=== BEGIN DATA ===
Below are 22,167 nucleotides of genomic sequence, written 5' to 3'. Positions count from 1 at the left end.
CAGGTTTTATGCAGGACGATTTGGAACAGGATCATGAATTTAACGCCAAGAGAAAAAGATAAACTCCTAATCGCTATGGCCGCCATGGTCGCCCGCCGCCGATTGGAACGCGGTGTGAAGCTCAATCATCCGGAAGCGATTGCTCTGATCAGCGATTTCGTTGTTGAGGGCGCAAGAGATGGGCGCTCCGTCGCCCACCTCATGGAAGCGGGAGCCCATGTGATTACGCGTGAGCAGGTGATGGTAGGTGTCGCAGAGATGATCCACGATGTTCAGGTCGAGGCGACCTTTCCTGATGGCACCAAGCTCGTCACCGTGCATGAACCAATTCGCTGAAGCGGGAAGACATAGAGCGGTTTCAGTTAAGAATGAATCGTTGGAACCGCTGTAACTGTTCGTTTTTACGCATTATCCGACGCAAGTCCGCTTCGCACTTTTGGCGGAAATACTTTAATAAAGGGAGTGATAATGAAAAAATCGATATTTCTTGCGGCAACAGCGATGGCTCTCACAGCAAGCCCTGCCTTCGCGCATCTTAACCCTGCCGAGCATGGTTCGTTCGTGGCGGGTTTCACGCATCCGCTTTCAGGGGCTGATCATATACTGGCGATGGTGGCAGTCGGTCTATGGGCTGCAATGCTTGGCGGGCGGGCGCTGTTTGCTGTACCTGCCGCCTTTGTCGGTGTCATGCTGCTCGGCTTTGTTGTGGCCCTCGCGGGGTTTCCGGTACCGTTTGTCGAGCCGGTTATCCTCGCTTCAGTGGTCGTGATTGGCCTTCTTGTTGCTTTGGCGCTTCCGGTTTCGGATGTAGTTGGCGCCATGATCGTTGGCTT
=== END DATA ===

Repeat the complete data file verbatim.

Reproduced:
Below are 22,167 nucleotides of genomic sequence, written 5' to 3'. Positions count from 1 at the left end.
CAGGTTTTATGCAGGACGATTTGGAACAGGATCATGAATTTAACGCCAAGAGAAAAAGATAAACTCCTAATCGCTATGGCCGCCATGGTCGCCCGCCGCCGATTGGAACGCGGTGTGAAGCTCAATCATCCGGAAGCGATTGCTCTGATCAGCGATTTCGTTGTTGAGGGCGCAAGAGATGGGCGCTCCGTCGCCCACCTCATGGAAGCGGGAGCCCATGTGATTACGCGTGAGCAGGTGATGGTAGGTGTCGCAGAGATGATCCACGATGTTCAGGTCGAGGCGACCTTTCCTGATGGCACCAAGCTCGTCACCGTGCATGAACCAATTCGCTGAAGCGGGAAGACATAGAGCGGTTTCAGTTAAGAATGAATCGTTGGAACCGCTGTAACTGTTCGTTTTTACGCATTATCCGACGCAAGTCCGCTTCGCACTTTTGGCGGAAATACTTTAATAAAGGGAGTGATAATGAAAAAATCGATATTTCTTGCGGCAACAGCGATGGCTCTCACAGCAAGCCCTGCCTTCGCGCATCTTAACCCTGCCGAGCATGGTTCGTTCGTGGCGGGTTTCACGCATCCGCTTTCAGGGGCTGATCATATACTGGCGATGGTGGCAGTCGGTCTATGGGCTGCAATGCTTGGCGGGCGGGCGCTGTTTGCTGTACCTGCCGCCTTTGTCGGTGTCATGCTGCTCGGCTTTGTTGTGGCCCTCGCGGGGTTTCCGGTACCGTTTGTCGAGCCGGTTATCCTCGCTTCAGTGGTCGTGATTGGCCTTCTTGTTGCTTTGGCGCTTCCGGTTTCGGATGTAGTTGGCGCCATGATCGTTGGCTT